Flying Binghi .... the place I worked at was a bit up market from Rootes but the same city though if the Rootes place you talk about was Ryton but I think that you may be talking of elsewhere. The Imp, or Pimp as we called it,may have been road tested etc. by the likes of Mike Parkes, an engineer at Rootes, but he certainly didn't have to drive the bloody thing anywhere near Le Mans or else he would have been lucky to have reached Arnage on the first lap.
It was the late 60s' when I had the misfortune to need to work in the car industry. The factory was basically antiquated, old machinery most of which dated from the 2nd World War and had been produced to last a short time but was still in use over 25 years later ..... no wonder British cars left oil on the garage floor. Out dated work practices were the norm. The speed of the production line ruled everything most notably the inspection procedures, such as they were. Don't tell the Superintendent that something didn't quite fit or you were having trouble with something, the track kept moving and the product, good or bad, went off the end of it on schedule. As stated in my earlier post this company had only ever had a day shift operation until a demand for one of their vehicles led to the introduction of a night shift which resulted in a doubling of production of the one model. Unfortunately this doubling of numbers did not result in a doubling of facilities for shifting cars off plant to showrooms. There were old blokes at the works who could tell you when the next dispute was going to happen.... not just the week, not even the day but the very hour of the day. They judged this on the number of cars in the factory storage area and it's capacity. Also only enough stores were kept on site to enable a couple days production in the event of a dispute/hold up in parts from suppliers. And before anyone thinks that given, relatively higher wages than the norm at the time, it wasn't too bad a place to work it should be noted that there was no sick leave paid,no overtime rates or suchlike and if you did have a day off sick you had to produce a Doctors certificate to prove such plus of course time and wages lost as a result of creative disputes many times not of the making of the workforce despite what the newspapers of the time said.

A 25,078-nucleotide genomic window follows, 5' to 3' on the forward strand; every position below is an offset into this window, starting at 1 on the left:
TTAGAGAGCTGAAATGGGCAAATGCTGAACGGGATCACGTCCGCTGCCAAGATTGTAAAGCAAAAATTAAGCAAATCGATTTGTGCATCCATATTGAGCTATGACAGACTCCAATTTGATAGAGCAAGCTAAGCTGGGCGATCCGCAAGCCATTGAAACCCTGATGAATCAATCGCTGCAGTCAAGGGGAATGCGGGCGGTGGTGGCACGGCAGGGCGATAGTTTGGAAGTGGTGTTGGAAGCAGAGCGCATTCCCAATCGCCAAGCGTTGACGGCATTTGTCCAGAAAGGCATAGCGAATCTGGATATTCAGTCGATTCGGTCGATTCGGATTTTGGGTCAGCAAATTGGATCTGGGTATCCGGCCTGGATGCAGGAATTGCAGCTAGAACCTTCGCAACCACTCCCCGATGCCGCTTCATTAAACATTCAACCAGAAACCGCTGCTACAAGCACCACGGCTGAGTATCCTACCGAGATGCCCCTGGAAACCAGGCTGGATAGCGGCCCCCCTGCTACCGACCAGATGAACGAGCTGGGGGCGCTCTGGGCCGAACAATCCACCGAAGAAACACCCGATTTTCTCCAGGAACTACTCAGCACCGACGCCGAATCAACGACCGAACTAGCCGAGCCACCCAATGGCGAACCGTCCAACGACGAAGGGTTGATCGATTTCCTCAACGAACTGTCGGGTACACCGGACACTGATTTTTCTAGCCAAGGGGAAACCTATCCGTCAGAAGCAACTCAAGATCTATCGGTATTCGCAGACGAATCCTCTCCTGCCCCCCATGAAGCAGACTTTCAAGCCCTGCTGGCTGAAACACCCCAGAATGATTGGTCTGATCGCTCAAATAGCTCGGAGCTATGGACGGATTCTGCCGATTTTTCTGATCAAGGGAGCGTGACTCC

The same company is now making huge profits and quality products, funnily enough with the same type of workers as before, but who now don't feel the need to argue with management quite so much as their Fathers perhaps did. The original, famous, factory has closed down and all work is now carried out elsewhere in the Midlands in a state of the art facility which was originally built during the war but, thankfully, is light years away from the place where some of my family members spent 60 hours a week for five years during WW2 producing Spitfires.
There was documentary on Oz T.V. not long back showing how cars are now produced in this facility. Watching it nearly brought me to tears.A clean workplace environment, state of the art robotics etc. etc. If only some of the money made in the old days had been invested in this type of factory perhaps the story of the British car industry may have had a better ending.
P.s. it's worth noting that a Japanese car factory in the North of England is now has the best production figures for that company world wide, should make some think.

500N 22nd Jun 2014 12:14